I always thought of my father as invincible. I envisioned him sitting in his hospital bed and demanding to go home. I remember, having studied some preliminary cardiac care classes and how I would impress him with my new language and knowledge.
I arrived and identified myself. They remembered me when I had volunteered there a few years back but they looked somber. No alarms yet but an uneasy feeling. As they took me through a curtained room, the nurse rather abruptly announced that my father was dead. I collapsed to the floor. They had been ready for me and tried to force a sedative on me and I knocked it and the bottle across the room. I snapped at them to allow me to grieve as I wanted with my emotions not compromised.
Again, I put the details of the long drawn out tortuous aftermath of my fathers passing in my book. It is a time I hate revisiting even more than the rape. I loved my parents equally and we were close. My mother was the more fun parent I went on shopping excursions with and then we would stealthily sneak our purchases into the house to circumvent my fathers reaction. We had serious conversations but it was my father I would talk hours to about serious things such as his past and philosophical topics. Education was important, very important to both my parents, but it was my father who was the real foundation of my desire to learn. He was the one who led me, gently, into pharmacy school. He was the impetuous for the more serious aspect endeavors I had. Now he was gone. My parents had gone through so much as teenagers, surviving WWII in Europe. Knowing the horrors they had survived should have given me the courage to tell them what had happened to me. In a way, it was selfish of me not to though I would tell my mother years later and of course she said she knew it, knew it the first time she saw me after it happened. Can't fool a mother.... not my mother.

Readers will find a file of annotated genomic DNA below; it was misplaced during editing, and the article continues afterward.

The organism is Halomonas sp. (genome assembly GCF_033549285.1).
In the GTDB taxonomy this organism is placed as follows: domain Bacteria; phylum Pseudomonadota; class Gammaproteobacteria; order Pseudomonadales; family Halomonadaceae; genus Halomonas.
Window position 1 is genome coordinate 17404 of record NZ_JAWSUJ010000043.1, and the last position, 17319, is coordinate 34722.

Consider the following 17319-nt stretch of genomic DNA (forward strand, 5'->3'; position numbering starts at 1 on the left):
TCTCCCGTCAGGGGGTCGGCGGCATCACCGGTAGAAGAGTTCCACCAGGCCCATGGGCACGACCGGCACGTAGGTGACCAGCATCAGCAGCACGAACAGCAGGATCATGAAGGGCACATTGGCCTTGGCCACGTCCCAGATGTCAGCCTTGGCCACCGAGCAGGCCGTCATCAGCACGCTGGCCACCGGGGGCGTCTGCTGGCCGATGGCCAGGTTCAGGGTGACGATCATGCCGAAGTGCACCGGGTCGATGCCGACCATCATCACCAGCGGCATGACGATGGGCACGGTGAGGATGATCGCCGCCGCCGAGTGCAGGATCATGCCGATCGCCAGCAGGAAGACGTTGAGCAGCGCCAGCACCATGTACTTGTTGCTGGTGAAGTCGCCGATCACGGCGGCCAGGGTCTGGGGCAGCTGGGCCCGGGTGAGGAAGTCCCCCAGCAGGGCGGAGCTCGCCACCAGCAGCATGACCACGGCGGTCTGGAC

As anyone knows who has lost a loved one, the immediate time after the passing is so busy trying to deal with the immediate aftermath. Just getting my mother back from Europe without telling her the full truth and then telling her once we had privacy, was terrible, one of the worst things I ever had to do. Since everything was drawn out, I missed almost three weeks of school and I was summoned to the dean's office and very gently but firmly told they never had anyone miss that much school, in third year, and be able to get caught up. They suggested I drop out and restart third year the following year. I thanked them and said, "I appreciate your concern but just watch." Thanks to my group in school, they had made copies of all their notes. I not only caught up but aced everything. It was difficult and draining but never tell me I cannot do something if it is something I want to do.